• Have some special “big brother” or “big sister” gifts to give your child as   friends and relatives start showing up with baby gifts, so your older child   won’t feel left out. girl kissing baby sib's hand
  • Remind visitors to pay attention to your older child, and not just the baby.
  • Make sure the older child has some special, private space, and things of   their own that they don’t have to share with the baby.
  • Give them special jobs that they can do to help the family and help with the   baby’s care (but don’t overdo it—take your cue from your child on this).
  • Let them participate in the baby’s care—baths, dressing, pushing the   stroller, etc.
  • Point out the benefits of being an older child, like choosing what to eat,   being able to go the park and play, and having friends.

What other resources (including Spanish   information) are there?

Are there any good books for parents on adding a   new sibling into the family?             Either of these books would be helpful   to read while you are expecting your second (or third) child.  Both address many   issues, including parents’ feelings about a second pregnancy; helping your   firstborn adjust; understanding rivalry issues; the father's role; setting up a   family birth plan; and managing two or more kids while sustaining your marriage.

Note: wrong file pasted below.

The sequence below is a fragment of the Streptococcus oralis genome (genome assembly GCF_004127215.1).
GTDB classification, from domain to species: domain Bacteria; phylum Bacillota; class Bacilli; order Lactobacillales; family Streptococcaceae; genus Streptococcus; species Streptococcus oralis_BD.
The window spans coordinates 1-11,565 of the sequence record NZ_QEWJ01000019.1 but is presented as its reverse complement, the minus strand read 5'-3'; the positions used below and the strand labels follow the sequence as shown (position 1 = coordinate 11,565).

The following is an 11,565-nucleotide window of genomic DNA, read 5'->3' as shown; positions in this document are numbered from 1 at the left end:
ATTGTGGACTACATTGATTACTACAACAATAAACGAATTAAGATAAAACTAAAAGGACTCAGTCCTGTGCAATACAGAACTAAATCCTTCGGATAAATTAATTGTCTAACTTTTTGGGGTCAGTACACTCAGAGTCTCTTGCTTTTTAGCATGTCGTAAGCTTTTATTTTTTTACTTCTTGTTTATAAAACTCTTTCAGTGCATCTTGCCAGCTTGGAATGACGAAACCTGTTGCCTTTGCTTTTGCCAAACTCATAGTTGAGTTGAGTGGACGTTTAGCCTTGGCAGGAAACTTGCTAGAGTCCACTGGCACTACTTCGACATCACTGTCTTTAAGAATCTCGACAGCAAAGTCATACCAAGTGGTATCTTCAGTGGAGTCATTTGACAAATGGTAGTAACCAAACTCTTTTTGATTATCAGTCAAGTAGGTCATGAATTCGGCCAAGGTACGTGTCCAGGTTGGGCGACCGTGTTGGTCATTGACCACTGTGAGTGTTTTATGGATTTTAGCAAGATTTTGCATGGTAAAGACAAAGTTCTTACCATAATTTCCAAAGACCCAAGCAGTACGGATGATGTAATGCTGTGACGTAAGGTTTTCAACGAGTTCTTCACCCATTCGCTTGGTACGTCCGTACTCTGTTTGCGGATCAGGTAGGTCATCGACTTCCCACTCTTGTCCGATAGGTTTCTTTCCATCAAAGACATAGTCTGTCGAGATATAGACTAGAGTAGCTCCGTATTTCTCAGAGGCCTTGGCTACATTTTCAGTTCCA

• From One Child to Two:  What to Expect, How to Cope, and How to Enjoy   Your Growing Family, by Judy Dunn.
  • And Baby Makes Four : Welcoming a Second Child into the Family, by   Hilory Wagner

What books can I read to my child to help with   adjusting to the new baby?             There are lots of great children’s books   about pregnancy, birth, adoption, and new baby siblings.  Reading books with   your child will help them prepare for and understand what is happening in your   family.  Books about feelings will help your child know that all their mixed-up   feelings are normal and okay.  Books can spark conversations between you and   your child about their worries, questions, and feelings about the new baby.